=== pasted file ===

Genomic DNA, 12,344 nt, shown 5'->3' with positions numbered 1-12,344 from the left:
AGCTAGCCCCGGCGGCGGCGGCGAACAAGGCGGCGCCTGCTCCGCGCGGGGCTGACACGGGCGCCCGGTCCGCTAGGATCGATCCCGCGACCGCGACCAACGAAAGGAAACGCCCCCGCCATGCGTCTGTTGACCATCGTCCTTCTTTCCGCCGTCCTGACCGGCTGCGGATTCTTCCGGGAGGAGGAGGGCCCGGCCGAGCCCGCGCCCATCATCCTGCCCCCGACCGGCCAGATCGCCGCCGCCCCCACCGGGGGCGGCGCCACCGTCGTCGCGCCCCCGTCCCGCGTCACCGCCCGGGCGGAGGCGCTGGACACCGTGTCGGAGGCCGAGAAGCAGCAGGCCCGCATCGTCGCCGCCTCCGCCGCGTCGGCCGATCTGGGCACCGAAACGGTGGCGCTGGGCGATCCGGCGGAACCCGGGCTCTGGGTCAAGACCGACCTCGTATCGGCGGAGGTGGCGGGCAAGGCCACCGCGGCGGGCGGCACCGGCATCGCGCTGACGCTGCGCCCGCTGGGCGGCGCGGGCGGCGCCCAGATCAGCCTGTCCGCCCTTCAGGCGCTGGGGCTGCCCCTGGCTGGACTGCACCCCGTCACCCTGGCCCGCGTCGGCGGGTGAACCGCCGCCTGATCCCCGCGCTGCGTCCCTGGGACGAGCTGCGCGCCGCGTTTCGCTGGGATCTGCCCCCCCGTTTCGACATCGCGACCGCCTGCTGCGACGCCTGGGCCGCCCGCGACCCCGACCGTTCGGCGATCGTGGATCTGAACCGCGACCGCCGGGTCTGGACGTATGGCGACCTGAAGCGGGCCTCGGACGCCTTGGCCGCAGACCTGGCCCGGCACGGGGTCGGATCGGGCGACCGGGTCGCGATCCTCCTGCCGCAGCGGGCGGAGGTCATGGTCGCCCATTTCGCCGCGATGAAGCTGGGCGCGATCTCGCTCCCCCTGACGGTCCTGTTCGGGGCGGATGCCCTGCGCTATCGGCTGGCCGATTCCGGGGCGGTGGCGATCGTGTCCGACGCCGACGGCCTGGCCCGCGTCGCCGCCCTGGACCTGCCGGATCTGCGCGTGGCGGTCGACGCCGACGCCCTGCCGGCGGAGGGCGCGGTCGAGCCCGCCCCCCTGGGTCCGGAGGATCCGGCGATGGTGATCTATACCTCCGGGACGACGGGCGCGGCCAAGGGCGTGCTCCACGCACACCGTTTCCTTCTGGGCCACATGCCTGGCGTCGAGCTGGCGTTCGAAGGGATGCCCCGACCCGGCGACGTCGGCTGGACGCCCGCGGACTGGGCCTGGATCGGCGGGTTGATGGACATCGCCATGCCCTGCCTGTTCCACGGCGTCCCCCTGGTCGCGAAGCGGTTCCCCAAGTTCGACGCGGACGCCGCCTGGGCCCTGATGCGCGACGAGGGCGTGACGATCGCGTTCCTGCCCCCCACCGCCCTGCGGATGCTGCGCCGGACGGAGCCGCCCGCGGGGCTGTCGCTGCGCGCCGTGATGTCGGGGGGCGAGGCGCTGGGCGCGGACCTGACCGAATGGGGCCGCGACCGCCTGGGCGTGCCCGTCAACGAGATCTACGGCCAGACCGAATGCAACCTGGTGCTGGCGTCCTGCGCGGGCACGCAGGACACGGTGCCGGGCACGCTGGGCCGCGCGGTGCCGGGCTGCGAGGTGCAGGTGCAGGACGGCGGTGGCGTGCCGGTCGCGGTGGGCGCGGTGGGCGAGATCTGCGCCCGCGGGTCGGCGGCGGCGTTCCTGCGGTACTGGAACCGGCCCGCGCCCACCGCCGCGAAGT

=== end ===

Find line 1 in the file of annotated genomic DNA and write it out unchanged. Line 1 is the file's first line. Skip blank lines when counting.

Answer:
Genomic DNA, 12,344 nt, shown 5'->3' with positions numbered 1-12,344 from the left: